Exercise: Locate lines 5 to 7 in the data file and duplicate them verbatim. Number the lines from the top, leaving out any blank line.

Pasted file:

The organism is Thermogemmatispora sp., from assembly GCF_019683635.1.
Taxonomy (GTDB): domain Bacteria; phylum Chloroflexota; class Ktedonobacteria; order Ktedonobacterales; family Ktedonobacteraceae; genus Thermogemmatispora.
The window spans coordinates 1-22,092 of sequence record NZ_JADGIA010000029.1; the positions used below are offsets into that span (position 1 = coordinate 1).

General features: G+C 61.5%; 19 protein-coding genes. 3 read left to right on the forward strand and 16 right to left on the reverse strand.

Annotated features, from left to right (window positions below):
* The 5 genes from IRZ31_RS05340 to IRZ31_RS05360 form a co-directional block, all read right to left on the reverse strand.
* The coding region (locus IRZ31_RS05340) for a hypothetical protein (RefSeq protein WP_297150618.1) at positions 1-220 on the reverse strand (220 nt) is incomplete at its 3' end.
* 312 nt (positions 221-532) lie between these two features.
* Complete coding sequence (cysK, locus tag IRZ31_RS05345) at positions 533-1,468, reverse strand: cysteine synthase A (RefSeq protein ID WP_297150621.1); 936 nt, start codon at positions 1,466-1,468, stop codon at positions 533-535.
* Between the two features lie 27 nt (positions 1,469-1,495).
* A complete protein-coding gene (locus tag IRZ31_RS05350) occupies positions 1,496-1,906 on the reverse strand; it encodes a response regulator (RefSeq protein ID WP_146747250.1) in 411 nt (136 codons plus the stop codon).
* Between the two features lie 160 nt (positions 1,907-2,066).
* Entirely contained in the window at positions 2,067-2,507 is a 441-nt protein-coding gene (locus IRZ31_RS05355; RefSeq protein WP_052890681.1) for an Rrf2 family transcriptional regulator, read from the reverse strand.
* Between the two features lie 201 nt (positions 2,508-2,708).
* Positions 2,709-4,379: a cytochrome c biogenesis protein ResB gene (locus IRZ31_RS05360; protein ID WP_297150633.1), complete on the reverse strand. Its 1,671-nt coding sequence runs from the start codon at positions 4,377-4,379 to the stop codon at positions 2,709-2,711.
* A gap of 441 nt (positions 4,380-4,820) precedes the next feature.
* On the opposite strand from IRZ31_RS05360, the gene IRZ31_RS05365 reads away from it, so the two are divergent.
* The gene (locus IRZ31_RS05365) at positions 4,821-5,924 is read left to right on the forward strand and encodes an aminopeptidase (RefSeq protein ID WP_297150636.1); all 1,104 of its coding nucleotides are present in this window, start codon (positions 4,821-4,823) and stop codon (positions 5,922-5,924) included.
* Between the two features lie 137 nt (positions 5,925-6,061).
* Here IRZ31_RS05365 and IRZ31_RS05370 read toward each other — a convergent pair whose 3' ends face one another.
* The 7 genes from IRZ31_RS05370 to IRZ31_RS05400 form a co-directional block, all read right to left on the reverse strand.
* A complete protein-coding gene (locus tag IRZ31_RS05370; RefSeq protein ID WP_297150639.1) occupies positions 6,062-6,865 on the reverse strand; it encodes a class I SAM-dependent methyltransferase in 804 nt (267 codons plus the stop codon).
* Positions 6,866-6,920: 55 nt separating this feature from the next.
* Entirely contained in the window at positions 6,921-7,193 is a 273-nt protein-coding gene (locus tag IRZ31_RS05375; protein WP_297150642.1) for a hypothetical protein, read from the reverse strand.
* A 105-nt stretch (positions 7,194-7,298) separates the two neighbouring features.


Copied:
Annotated features, from left to right (window positions below):
* The 5 genes from IRZ31_RS05340 to IRZ31_RS05360 form a co-directional block, all read right to left on the reverse strand.
* The coding region (locus IRZ31_RS05340) for a hypothetical protein (RefSeq protein WP_297150618.1) at positions 1-220 on the reverse strand (220 nt) is incomplete at its 3' end.